Oh, the mysterious adventures in electronic language
Published 2:18 am Sunday, February 20, 2011
I just returned from my annual pilgrimage to the Kairos Prison Ministry International Convention in Orlando, having been elected as the Magnolia State representative to that body. The new Chairman of the state Board, Von Brister of Biloxi, accompanied me: well, actually, I accompanied him, since he took his wife’s car down there after putting her on a plane to California to visit grandkids.
Peggy’s vehicle is a fairly new Volkswagen Passat, which naturally has all the bells and whistles such a State Chairman’s Wife’s Vehicle should have. One of these accoutrements was a GPS system, built into the car’s dashboard with a TV screen and Lady’s voice announcement provided, to keep us from getting lost.
The Mississippi Kairos Music Team has made this annual trip for the past three years, but because KPMI is going through a major reformation, they couldn’t find time on the Conference Program for a lot of music, so just appointed Uncle Bob to do those honors as needed. But since it’s widely publicized that the Music Team has a propensity for getting lost, I was often asked if Convention attendees could expect a late arrival of that Team, when they managed to find the hotel. Sadly, I had to shake my head; however, the new MS Karo Chairman (hereinafter referred to as “His Grace”) proved to be reliable in the customary MS Tradition.
His Grace had typed in the designated address for the Convention hotel before we left Biloxi, which I thought was a little presumptuous, but then I am well-certified as NOT being a Tech-Weenie, so I kept my mouth shut. Yet I was impressed with the Lady’s guidance, except for her pronunciation after we had made each ordered turn: “Stay on da road.” His Grace said she was German.
But after almost nine hours of her guidance, the Lady proclaimed that we were only “Two point nine miles from our destination.” By this time it was dusk, so maybe the darkness had something to do with the next hour’s events. Regular readers may remember that on previous trips, the Music Team has enjoyed numerous ground orbits of the Orlando Airport before reporting to the Airport Holiday Inn Hotel for the Convention. That road is still available, we found.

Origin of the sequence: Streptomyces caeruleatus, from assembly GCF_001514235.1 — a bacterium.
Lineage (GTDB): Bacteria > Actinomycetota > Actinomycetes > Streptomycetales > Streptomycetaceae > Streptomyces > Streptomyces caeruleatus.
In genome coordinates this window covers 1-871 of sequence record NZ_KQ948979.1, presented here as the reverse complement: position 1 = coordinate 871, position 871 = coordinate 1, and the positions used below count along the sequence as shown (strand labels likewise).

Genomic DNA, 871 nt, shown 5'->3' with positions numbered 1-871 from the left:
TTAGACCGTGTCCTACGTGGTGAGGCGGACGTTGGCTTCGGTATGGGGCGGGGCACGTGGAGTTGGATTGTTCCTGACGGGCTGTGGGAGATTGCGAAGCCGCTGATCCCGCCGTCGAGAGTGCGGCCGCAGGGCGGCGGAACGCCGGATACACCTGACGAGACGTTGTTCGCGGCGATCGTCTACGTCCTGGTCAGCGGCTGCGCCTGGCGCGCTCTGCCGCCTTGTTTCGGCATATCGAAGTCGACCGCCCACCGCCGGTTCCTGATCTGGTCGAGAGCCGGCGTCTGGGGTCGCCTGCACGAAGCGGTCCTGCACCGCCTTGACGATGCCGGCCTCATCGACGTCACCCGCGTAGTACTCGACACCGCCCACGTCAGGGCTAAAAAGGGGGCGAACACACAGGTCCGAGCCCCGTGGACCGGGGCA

First thing was, the Lady suddenly commanded, “Exit right now!” This was given in the same tone as the patrol’s point man might exclaim upon spying an enemy ambush ahead. We exited.
The sign proclaimed that it was the Freeway (why do they call it Freeway, when they have regular toll booths on it?) Exit for holders of something called a “Sunpass.” We had no such item. His Grace tried backing up to return to the Freeway, much to the consternation of our Navigator Lady, as well as other drivers trying to make it to the Sunpass tollbooth. His Grace muttered that hidden cameras would insure his getting a ticket from the Florida Highway Patrol the next week.
Undeterred, our Lady ordered a right turn, which proved to be the entrance to the Airport for Ground Orbital Vehicles. Her subsequent commands took us on a scenic tour of the Airport Lake, though it wasn’t particularly scenic at night. His Grace engaged in a heated conversation with the Lady, whose tone also took on an irritated vehemence. The climax was when she ordered a “Left turn NOW!” His Grace roared back, “I CAN’T turn left now, Woman! There ain’t no street!”
Note that we’ve gone from addressing our navigator as “Lady,” to “Woman.” It deteriorated further, take my word for it, but this is a family publication, right?
My 1991 Ford pickup does not have a GPS system, but I could have gotten a German system for next to nothing in Orlando. If I ever get such a system, I will be able to converse with it, after an hour training seminar with His Grace.
We found the hotel. Four days later, we had no trouble leaving Orlando. His Grace had bought a map. There is a dial for muting the Navigator Person’s voice on a Volkswagen Passat. She did not disturb us on the drive back to Biloxi.
For Electronic Language Seminar Lessons, e-mail roberthittneill.com. Free.